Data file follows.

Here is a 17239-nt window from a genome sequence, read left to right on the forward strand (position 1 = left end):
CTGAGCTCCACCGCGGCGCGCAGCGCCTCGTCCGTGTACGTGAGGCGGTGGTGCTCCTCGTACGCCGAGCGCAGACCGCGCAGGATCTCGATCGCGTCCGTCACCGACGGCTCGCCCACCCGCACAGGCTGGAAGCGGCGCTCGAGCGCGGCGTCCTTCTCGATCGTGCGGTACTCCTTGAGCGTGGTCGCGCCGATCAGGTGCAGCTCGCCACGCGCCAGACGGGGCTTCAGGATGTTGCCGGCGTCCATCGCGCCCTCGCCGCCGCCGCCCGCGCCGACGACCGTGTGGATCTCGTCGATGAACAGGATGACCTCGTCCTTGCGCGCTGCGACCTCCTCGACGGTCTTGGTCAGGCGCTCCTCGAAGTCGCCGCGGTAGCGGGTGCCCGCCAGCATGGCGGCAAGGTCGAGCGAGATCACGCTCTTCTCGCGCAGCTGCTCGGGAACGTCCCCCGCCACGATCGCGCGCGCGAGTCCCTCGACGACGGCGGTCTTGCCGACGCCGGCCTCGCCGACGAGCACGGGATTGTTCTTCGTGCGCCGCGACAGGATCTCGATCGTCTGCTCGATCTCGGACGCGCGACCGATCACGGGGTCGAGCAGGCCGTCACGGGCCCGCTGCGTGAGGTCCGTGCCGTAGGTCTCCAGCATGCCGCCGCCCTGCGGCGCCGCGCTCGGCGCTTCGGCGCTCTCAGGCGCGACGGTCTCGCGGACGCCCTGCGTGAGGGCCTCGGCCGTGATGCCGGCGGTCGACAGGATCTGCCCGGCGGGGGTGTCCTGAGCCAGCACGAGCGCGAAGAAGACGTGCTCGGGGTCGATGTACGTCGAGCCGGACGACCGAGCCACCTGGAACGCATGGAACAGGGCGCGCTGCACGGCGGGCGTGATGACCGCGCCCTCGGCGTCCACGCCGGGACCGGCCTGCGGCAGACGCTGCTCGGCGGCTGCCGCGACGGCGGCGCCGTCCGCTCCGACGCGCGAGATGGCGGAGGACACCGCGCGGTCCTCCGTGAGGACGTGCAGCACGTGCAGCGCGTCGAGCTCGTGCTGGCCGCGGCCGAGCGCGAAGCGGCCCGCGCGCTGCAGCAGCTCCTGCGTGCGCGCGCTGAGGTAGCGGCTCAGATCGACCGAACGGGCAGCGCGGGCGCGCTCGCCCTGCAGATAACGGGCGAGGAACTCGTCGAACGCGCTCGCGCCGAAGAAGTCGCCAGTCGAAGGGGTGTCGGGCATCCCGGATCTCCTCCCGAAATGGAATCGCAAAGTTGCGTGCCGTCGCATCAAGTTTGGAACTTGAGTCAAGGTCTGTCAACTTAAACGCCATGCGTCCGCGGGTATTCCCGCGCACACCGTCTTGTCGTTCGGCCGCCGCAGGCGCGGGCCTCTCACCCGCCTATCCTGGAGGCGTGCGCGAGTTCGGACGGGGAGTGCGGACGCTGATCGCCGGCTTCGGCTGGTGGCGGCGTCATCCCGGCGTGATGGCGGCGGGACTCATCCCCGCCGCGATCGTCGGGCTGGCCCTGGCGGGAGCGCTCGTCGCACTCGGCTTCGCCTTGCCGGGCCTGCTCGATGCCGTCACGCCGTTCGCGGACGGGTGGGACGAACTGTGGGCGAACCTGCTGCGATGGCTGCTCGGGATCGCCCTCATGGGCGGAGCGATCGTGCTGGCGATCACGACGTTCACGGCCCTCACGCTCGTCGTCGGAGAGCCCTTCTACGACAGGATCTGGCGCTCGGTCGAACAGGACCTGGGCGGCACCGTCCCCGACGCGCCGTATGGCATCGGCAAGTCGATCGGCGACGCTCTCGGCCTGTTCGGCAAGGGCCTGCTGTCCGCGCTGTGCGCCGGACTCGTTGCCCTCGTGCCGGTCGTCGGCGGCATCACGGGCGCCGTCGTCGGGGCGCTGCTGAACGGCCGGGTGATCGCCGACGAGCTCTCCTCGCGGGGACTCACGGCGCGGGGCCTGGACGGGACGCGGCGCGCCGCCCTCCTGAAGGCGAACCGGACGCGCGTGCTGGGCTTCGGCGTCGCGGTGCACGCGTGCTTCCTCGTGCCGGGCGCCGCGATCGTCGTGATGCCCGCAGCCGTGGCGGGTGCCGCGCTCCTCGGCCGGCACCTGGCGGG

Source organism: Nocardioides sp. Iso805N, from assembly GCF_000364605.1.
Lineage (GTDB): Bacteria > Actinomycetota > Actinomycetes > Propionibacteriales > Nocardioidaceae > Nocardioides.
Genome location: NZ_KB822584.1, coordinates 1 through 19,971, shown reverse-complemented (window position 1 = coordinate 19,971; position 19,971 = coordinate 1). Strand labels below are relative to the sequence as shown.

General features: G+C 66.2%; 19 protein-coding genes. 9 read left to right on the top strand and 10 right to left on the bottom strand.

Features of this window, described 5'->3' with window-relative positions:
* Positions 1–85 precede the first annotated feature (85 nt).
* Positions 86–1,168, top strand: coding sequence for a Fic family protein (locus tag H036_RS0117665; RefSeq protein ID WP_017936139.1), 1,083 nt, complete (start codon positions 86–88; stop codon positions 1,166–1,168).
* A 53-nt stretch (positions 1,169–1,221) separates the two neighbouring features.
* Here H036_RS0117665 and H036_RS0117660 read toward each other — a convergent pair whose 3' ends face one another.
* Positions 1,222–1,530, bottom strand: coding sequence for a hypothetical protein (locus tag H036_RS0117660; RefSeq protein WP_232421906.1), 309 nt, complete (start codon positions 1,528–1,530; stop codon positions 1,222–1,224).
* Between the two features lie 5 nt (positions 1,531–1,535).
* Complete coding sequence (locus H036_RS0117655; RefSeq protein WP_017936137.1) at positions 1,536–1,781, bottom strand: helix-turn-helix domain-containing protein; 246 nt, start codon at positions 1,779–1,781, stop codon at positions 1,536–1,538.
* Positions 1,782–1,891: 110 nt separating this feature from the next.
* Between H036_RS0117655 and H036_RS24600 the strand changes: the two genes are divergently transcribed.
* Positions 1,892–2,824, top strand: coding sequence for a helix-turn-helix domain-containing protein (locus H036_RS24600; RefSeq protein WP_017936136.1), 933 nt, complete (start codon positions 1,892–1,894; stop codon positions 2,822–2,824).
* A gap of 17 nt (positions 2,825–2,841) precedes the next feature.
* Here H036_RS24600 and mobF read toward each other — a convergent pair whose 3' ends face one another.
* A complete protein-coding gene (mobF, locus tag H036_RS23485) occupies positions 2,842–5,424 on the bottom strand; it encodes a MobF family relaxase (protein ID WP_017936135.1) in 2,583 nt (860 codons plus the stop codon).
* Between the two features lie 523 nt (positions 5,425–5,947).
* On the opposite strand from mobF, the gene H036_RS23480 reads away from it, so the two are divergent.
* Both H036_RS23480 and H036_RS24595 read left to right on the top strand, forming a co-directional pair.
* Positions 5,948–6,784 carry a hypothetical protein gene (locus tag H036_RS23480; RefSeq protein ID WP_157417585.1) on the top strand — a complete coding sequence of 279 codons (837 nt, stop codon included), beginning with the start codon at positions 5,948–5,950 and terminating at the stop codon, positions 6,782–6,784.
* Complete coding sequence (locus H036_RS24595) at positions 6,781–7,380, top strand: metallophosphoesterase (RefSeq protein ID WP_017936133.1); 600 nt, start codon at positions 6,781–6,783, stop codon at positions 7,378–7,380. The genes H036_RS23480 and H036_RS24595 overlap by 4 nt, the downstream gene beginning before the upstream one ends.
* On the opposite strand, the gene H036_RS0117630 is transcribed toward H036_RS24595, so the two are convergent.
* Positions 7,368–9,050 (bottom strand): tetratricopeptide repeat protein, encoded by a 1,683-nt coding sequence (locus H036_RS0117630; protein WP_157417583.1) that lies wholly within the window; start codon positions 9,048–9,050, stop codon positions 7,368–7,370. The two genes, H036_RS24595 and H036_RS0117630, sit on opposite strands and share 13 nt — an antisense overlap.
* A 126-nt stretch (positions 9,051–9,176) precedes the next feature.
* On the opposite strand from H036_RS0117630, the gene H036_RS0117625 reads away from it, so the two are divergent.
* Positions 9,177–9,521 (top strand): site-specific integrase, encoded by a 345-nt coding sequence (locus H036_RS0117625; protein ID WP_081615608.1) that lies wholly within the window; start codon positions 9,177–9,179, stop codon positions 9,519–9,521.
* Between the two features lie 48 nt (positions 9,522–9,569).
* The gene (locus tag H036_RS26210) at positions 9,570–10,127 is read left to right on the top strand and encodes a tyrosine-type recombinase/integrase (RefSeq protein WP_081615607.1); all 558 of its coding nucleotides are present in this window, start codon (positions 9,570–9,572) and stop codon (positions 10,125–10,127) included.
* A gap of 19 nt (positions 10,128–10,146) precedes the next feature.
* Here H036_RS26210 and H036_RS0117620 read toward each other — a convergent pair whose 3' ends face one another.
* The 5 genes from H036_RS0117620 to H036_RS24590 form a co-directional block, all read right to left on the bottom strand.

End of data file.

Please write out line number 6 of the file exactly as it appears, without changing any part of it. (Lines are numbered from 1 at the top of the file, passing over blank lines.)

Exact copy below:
General features: G+C 66.2%; 19 protein-coding genes. 9 read left to right on the top strand and 10 right to left on the bottom strand.